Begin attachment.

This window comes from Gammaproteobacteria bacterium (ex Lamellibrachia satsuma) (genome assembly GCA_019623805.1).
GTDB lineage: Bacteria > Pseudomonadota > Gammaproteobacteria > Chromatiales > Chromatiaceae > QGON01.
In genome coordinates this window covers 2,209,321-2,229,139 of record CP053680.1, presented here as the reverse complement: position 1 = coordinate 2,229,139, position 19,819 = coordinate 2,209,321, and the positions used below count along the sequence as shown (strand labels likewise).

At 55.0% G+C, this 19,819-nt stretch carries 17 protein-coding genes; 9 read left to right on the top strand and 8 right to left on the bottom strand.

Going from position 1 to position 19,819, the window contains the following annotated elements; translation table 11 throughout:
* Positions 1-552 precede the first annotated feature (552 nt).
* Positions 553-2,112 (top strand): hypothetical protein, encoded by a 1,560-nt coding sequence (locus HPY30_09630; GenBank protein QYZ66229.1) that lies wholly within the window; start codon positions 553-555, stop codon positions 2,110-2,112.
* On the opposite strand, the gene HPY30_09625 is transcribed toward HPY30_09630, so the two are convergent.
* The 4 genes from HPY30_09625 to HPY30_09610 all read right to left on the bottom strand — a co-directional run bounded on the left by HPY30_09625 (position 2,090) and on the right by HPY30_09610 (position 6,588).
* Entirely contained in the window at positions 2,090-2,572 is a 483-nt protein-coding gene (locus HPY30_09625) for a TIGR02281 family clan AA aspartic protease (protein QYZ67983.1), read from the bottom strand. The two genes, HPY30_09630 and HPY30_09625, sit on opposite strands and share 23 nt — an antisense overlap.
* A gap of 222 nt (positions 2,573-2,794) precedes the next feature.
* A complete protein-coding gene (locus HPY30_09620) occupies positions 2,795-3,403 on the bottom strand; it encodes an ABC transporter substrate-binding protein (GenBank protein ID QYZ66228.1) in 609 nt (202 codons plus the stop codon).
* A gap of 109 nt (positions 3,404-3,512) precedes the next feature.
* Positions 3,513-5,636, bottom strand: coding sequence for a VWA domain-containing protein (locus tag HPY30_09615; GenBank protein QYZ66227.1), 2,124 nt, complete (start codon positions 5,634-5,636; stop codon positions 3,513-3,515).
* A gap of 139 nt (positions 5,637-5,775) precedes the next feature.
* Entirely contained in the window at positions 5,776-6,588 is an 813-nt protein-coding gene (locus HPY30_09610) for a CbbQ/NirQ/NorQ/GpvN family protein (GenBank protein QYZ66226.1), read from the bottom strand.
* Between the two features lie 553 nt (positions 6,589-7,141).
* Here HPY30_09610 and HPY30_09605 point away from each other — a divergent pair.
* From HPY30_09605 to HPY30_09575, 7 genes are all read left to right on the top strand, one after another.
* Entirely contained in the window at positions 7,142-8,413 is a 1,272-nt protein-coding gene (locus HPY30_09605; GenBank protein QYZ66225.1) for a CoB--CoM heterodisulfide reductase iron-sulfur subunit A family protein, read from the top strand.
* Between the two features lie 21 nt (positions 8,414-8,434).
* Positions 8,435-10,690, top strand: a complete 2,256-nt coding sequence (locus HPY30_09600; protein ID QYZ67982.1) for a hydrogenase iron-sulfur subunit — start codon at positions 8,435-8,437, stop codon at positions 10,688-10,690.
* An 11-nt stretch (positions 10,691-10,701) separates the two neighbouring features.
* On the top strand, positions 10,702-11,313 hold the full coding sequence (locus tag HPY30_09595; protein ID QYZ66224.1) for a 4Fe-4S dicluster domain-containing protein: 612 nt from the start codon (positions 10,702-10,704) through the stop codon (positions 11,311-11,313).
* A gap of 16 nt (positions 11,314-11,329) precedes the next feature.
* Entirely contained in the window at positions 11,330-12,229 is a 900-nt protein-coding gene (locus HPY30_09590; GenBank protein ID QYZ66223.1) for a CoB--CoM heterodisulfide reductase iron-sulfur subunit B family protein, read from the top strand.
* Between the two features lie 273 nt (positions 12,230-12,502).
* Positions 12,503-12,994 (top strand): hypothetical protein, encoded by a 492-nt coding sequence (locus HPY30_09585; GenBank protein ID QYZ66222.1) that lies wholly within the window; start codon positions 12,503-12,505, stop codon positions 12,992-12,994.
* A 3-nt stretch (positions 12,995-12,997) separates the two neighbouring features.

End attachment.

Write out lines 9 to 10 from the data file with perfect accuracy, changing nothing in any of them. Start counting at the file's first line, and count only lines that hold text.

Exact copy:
* The 4 genes from HPY30_09625 to HPY30_09610 all read right to left on the bottom strand — a co-directional run bounded on the left by HPY30_09625 (position 2,090) and on the right by HPY30_09610 (position 6,588).
* Entirely contained in the window at positions 2,090-2,572 is a 483-nt protein-coding gene (locus HPY30_09625) for a TIGR02281 family clan AA aspartic protease (protein QYZ67983.1), read from the bottom strand. The two genes, HPY30_09630 and HPY30_09625, sit on opposite strands and share 23 nt — an antisense overlap.